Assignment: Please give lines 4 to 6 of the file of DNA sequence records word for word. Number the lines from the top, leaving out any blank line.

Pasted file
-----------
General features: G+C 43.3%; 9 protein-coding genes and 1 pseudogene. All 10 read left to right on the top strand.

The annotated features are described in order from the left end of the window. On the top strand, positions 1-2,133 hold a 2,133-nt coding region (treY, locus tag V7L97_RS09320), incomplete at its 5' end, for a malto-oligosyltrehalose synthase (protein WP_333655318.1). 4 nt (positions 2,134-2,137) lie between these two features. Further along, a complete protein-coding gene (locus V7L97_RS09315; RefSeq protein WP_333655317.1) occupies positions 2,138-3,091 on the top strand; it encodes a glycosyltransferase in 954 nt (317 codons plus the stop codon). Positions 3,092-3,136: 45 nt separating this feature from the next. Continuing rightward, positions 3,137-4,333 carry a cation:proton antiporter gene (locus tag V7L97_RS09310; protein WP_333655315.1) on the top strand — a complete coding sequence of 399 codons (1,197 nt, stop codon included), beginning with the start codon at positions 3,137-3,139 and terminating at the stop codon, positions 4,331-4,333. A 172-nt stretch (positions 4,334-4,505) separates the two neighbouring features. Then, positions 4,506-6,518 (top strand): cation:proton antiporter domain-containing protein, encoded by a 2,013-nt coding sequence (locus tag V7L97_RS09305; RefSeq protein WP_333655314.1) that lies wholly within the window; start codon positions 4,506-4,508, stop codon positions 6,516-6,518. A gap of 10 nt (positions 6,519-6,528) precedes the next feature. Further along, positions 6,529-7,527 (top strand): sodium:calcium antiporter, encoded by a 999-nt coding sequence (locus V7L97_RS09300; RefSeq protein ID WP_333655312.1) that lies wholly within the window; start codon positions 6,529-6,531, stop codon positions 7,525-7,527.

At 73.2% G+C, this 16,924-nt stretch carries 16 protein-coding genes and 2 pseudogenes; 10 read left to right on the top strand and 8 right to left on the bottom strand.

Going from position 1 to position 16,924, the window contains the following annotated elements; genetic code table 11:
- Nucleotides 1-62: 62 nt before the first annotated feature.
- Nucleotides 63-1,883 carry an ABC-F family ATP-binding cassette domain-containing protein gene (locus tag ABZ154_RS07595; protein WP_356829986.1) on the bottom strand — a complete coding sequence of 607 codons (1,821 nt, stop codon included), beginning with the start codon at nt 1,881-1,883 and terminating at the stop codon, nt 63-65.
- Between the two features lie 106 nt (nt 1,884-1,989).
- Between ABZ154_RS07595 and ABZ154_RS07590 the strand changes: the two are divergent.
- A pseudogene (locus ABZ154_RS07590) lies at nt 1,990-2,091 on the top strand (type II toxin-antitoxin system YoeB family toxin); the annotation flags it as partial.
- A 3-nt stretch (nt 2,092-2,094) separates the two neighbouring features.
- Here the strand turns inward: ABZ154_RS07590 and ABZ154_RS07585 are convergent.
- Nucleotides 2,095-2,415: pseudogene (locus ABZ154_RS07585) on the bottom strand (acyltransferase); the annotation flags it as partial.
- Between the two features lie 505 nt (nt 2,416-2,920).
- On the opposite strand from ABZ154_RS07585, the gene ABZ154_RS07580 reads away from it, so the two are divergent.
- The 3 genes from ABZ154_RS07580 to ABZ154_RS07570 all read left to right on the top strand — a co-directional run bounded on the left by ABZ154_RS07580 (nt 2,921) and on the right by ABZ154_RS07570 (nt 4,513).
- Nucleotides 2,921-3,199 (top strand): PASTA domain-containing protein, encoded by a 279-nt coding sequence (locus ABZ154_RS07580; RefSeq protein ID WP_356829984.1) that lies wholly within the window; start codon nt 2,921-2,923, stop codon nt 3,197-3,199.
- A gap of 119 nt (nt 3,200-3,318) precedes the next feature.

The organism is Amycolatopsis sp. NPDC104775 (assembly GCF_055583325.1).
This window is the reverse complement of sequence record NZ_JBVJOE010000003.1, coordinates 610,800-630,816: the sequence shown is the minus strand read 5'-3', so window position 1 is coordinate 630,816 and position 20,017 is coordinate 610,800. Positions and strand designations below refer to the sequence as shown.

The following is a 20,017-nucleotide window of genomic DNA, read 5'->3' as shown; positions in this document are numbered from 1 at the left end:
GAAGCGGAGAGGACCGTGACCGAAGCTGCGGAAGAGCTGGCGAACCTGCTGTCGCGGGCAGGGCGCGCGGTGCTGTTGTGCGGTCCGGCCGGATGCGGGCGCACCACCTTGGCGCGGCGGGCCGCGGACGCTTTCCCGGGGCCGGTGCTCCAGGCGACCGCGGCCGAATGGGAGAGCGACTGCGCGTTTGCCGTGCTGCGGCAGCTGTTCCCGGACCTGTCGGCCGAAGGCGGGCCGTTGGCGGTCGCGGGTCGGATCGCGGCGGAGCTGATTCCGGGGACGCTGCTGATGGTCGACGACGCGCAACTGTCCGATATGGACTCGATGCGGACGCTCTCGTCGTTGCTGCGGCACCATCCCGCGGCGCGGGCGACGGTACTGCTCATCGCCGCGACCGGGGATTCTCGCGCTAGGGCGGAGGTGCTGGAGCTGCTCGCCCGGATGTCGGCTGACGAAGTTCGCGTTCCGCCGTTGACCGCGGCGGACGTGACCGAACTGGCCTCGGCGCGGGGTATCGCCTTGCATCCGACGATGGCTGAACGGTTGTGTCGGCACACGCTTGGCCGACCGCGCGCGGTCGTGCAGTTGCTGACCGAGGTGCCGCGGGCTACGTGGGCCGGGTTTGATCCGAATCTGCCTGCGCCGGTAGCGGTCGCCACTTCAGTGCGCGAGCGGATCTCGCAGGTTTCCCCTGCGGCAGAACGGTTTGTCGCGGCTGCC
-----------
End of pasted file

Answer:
Going from position 1 to position 16,924, the window contains the following annotated elements; genetic code table 11:
- Nucleotides 1-62: 62 nt before the first annotated feature.
- Nucleotides 63-1,883 carry an ABC-F family ATP-binding cassette domain-containing protein gene (locus tag ABZ154_RS07595; protein WP_356829986.1) on the bottom strand — a complete coding sequence of 607 codons (1,821 nt, stop codon included), beginning with the start codon at nt 1,881-1,883 and terminating at the stop codon, nt 63-65.